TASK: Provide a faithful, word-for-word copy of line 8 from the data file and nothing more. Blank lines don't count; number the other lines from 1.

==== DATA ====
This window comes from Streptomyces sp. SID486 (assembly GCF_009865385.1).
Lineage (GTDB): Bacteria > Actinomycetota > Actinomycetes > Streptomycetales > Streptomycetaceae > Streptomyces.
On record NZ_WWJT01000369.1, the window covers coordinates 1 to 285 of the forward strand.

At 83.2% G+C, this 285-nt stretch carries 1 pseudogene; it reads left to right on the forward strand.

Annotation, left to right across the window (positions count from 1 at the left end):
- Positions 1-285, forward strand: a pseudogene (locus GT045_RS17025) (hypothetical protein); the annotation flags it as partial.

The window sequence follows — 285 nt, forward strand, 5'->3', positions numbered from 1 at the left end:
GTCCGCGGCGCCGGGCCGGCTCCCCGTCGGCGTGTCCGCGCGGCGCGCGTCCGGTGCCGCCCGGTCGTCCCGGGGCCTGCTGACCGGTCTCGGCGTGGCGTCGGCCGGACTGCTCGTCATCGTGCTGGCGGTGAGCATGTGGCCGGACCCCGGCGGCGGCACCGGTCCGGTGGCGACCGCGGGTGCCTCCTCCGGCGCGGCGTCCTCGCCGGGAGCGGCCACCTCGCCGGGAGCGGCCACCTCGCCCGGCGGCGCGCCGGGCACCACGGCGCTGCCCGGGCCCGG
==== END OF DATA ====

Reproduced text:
GTCCGCGGCGCCGGGCCGGCTCCCCGTCGGCGTGTCCGCGCGGCGCGCGTCCGGTGCCGCCCGGTCGTCCCGGGGCCTGCTGACCGGTCTCGGCGTGGCGTCGGCCGGACTGCTCGTCATCGTGCTGGCGGTGAGCATGTGGCCGGACCCCGGCGGCGGCACCGGTCCGGTGGCGACCGCGGGTGCCTCCTCCGGCGCGGCGTCCTCGCCGGGAGCGGCCACCTCGCCGGGAGCGGCCACCTCGCCCGGCGGCGCGCCGGGCACCACGGCGCTGCCCGGGCCCGG